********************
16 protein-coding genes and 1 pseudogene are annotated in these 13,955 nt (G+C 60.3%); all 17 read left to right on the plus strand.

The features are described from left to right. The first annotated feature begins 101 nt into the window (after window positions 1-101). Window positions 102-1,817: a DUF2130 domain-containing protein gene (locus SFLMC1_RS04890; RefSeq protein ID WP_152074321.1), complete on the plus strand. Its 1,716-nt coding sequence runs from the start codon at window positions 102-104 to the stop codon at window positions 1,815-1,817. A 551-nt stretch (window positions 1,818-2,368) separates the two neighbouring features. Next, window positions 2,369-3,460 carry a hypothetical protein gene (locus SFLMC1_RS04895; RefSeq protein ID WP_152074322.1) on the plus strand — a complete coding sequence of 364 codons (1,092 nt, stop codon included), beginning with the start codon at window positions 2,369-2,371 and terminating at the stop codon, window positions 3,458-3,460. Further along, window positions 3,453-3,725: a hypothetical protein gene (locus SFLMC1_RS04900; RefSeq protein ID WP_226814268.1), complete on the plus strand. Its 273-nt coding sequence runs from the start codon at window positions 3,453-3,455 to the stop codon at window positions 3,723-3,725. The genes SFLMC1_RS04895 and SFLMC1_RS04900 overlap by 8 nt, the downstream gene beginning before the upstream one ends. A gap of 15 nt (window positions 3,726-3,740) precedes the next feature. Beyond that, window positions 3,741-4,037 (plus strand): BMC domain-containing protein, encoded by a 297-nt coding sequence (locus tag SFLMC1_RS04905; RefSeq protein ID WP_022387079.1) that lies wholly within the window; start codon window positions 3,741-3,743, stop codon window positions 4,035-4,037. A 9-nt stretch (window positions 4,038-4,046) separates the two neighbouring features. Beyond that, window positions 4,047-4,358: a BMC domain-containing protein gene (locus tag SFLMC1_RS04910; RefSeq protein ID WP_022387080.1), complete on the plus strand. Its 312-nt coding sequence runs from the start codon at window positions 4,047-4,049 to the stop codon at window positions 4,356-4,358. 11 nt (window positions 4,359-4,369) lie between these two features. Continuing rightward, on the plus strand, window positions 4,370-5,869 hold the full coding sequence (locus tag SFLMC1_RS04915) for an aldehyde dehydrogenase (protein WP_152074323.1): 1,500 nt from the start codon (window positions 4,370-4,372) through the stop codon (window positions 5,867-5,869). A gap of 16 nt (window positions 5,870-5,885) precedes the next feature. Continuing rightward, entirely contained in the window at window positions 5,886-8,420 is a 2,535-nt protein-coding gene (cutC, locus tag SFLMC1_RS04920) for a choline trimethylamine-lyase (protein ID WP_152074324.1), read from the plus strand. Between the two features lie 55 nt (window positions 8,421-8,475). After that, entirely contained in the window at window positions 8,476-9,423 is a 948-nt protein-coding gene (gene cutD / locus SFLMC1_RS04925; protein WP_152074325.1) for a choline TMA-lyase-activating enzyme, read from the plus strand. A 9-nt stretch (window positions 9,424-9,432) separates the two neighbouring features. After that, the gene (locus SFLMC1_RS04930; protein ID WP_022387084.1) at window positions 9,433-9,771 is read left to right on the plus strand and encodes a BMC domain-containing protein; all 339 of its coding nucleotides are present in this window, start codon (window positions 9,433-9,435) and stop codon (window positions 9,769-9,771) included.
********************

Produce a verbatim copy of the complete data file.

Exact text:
16 protein-coding genes and 1 pseudogene are annotated in these 13,955 nt (G+C 60.3%); all 17 read left to right on the plus strand.

The features are described from left to right. The first annotated feature begins 101 nt into the window (after window positions 1-101). Window positions 102-1,817: a DUF2130 domain-containing protein gene (locus SFLMC1_RS04890; RefSeq protein ID WP_152074321.1), complete on the plus strand. Its 1,716-nt coding sequence runs from the start codon at window positions 102-104 to the stop codon at window positions 1,815-1,817. A 551-nt stretch (window positions 1,818-2,368) separates the two neighbouring features. Next, window positions 2,369-3,460 carry a hypothetical protein gene (locus SFLMC1_RS04895; RefSeq protein ID WP_152074322.1) on the plus strand — a complete coding sequence of 364 codons (1,092 nt, stop codon included), beginning with the start codon at window positions 2,369-2,371 and terminating at the stop codon, window positions 3,458-3,460. Further along, window positions 3,453-3,725: a hypothetical protein gene (locus SFLMC1_RS04900; RefSeq protein ID WP_226814268.1), complete on the plus strand. Its 273-nt coding sequence runs from the start codon at window positions 3,453-3,455 to the stop codon at window positions 3,723-3,725. The genes SFLMC1_RS04895 and SFLMC1_RS04900 overlap by 8 nt, the downstream gene beginning before the upstream one ends. A gap of 15 nt (window positions 3,726-3,740) precedes the next feature. Beyond that, window positions 3,741-4,037 (plus strand): BMC domain-containing protein, encoded by a 297-nt coding sequence (locus tag SFLMC1_RS04905; RefSeq protein ID WP_022387079.1) that lies wholly within the window; start codon window positions 3,741-3,743, stop codon window positions 4,035-4,037. A 9-nt stretch (window positions 4,038-4,046) separates the two neighbouring features. Beyond that, window positions 4,047-4,358: a BMC domain-containing protein gene (locus tag SFLMC1_RS04910; RefSeq protein ID WP_022387080.1), complete on the plus strand. Its 312-nt coding sequence runs from the start codon at window positions 4,047-4,049 to the stop codon at window positions 4,356-4,358. 11 nt (window positions 4,359-4,369) lie between these two features. Continuing rightward, on the plus strand, window positions 4,370-5,869 hold the full coding sequence (locus tag SFLMC1_RS04915) for an aldehyde dehydrogenase (protein WP_152074323.1): 1,500 nt from the start codon (window positions 4,370-4,372) through the stop codon (window positions 5,867-5,869). A gap of 16 nt (window positions 5,870-5,885) precedes the next feature. Continuing rightward, entirely contained in the window at window positions 5,886-8,420 is a 2,535-nt protein-coding gene (cutC, locus tag SFLMC1_RS04920) for a choline trimethylamine-lyase (protein ID WP_152074324.1), read from the plus strand. Between the two features lie 55 nt (window positions 8,421-8,475). After that, entirely contained in the window at window positions 8,476-9,423 is a 948-nt protein-coding gene (gene cutD / locus SFLMC1_RS04925; protein WP_152074325.1) for a choline TMA-lyase-activating enzyme, read from the plus strand. A 9-nt stretch (window positions 9,424-9,432) separates the two neighbouring features. After that, the gene (locus SFLMC1_RS04930; protein ID WP_022387084.1) at window positions 9,433-9,771 is read left to right on the plus strand and encodes a BMC domain-containing protein; all 339 of its coding nucleotides are present in this window, start codon (window positions 9,433-9,435) and stop codon (window positions 9,769-9,771) included.